SAN DIEGO - Near the end of last season, Jimmy Rollins was asked how far he thought the Phillies were from returning to greatness. "I have no idea," Rollins said. "It could be next year." A reporter wondered why Rollins considered that possible.
"That's what's so great about being a ballplayer," Rollins responded. "We get to write that story. Always have. You put it on paper. You make it official. But we get to write it."
Rollins, last week, wrote his next chapter by surrendering the no-trade rights that, for 17 months prior, were an impediment to any deal. He will seek a second ring in Los Angeles, and no one can blame him for an attitude change. When Rollins spoke last September, the Phillies had not yet made public their desire to rebuild. That is what changed between then and now.
Interim president Pat Gillick's prediction that the Phillies will contend "somewhere around 2017 or 2018" and Rollins' decision make Chase Utley's words from last summer all the more interesting now.
"Last year, before we signed, I was told we were going to continue to try to contend," Utley said in Minneapolis, at the All-Star Game. "I feel like we've done that this year. We're not playing as well as we should. I guess we're going to have to see how the cards are dealt."
Utley, like Rollins, earned 10-and-5 no-trade rights. He has never shown a desire to leave Philadelphia, but neither did Rollins until lately. There are teams that need a second baseman - the Nationals, Yankees, Angels, Orioles, and Blue Jays, to name a few - and Amaro said there has been "plenty" of interest in his two middle infielders.
"Neither of them are eager to go anywhere," Amaro said Monday, days before agreeing to trade Rollins.
So an Utley trade is possible, albeit slim. The Phillies, rival executives say, are not aiming for an "Astros-like" teardown. Utley is an iconic figure in Philadelphia; trading both him and Rollins in one winter could be too much. Utley, though, could fetch a decent prospect or two.
But one scout said he is alarmed by Utley's 2014 season. Split it in half at July 1, and there are two different players. Utley slugged .450 in the first half and .362 in the second. Yes, his troublesome knees were healthy enough for him to play, but it was at a less-productive rate.
And he is expensive. Utley has $45 million in three vesting options tied to playing time. He could ask for the 2016 vesting option to be guaranteed at $15 million in exchange for waiving his no-trade rights.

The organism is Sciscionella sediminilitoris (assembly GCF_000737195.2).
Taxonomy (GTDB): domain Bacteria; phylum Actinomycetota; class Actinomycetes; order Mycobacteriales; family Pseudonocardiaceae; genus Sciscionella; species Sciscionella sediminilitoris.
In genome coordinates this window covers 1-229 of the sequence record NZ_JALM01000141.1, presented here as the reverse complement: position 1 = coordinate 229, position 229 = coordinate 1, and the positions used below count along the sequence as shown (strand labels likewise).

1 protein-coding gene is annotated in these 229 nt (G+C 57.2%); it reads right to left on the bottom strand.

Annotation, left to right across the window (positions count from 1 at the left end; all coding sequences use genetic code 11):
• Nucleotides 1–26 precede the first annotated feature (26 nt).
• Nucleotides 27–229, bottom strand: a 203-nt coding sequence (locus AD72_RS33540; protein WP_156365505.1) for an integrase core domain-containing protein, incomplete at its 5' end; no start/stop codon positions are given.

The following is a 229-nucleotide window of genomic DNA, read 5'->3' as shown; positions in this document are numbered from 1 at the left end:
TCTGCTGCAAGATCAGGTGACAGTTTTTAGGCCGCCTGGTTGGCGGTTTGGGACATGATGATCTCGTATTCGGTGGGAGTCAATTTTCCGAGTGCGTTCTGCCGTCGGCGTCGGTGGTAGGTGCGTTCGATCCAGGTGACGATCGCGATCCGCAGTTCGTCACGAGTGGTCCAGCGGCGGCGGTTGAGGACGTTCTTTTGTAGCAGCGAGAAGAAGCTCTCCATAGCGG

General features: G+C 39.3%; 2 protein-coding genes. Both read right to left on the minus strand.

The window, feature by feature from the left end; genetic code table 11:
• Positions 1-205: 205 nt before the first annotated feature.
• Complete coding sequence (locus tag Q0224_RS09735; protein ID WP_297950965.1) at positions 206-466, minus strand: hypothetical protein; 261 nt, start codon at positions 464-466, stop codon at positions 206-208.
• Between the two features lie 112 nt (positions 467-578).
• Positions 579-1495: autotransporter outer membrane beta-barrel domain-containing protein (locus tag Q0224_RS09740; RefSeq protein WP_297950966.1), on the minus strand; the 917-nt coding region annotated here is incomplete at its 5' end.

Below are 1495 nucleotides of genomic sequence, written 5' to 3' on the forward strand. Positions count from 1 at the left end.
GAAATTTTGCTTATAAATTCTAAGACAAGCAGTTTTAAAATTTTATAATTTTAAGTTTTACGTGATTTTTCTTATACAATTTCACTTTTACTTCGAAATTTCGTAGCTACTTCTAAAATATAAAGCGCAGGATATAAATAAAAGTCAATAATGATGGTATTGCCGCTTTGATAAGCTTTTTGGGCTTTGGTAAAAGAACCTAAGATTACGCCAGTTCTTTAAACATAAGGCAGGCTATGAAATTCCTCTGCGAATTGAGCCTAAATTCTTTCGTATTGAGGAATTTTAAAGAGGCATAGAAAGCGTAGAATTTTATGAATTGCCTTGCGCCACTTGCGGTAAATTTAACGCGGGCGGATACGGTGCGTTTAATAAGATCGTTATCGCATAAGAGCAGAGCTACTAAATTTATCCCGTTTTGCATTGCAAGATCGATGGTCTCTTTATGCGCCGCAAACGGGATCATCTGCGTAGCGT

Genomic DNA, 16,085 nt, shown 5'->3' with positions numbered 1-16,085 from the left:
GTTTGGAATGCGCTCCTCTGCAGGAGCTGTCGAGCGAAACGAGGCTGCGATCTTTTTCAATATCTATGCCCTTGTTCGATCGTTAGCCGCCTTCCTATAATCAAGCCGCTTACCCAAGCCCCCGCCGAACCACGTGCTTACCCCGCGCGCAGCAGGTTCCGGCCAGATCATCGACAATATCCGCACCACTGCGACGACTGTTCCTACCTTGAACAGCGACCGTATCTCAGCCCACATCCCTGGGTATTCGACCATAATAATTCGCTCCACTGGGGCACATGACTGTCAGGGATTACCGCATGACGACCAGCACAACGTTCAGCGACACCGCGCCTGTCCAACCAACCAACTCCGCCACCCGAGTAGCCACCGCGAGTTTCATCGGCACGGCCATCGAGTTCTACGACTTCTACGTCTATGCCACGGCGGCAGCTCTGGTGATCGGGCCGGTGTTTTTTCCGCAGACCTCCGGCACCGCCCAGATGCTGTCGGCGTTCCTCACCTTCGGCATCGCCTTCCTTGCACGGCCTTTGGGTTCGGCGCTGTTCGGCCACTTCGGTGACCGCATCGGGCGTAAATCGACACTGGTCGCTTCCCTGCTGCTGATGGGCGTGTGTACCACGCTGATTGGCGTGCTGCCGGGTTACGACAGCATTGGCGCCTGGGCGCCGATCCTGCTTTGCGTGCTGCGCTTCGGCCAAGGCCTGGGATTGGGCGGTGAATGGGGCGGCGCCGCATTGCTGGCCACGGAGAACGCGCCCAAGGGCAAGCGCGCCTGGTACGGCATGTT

But he is an ultracompetitive person, which could minimize everything else. Rollins shunned a rebuild this late in his career; Utley could follow.
Miguel Alfredo Gonzalez logged just 512/3 innings between the minor and major leagues last season, the first of a three-year, $12 million contract. He wants to start in 2015, and the Phillies will grant him that chance. It was logical for him to recoup lost time with some winter-ball starts. The Cuban righthander opted for another strategy.
"He wanted to prepare himself in the way that he knows to prepare himself for the season," Amaro said. "He was very adamant about wanting to be ready to start for us this year. He has a very specific program that he's utilized over the years in Cuba."
That involves the use of a personal trainer, which Gonzalez has retained in Florida. He will use the team's Clearwater facility once he begins a throwing program later this month.
Shoulder and elbow problems restricted Gonzalez from a full workload. Until he proves otherwise, there are real doubts about his ability to start games.
Amaro maintained it would not be awkward if Ryan Howard is not traded and comes to spring training with the Phillies. (Everyone knows otherwise.) He said Howard's playing time would depend on a variety of factors but that manager Ryne Sandberg could decide the first baseman's role.
Sandberg tried to implement a platoon with Darin Ruf last July, but that was nixed by the front office. Amaro insisted Howard's salary would not restrict Sandberg from reducing Howard's playing time next season. But is that not what happened in 2014?
"I don't think anybody really stepped up to take the job," Amaro said. "Ruf didn't do anything to own it."
Ruf, recalled from the minors on July 22, started at first base for three straight games from July 23 to 25 and went 2 for 8 with a double and three strikeouts. After that, he started eight of the season's final 59 games at first. The chances to "step up" were not ample.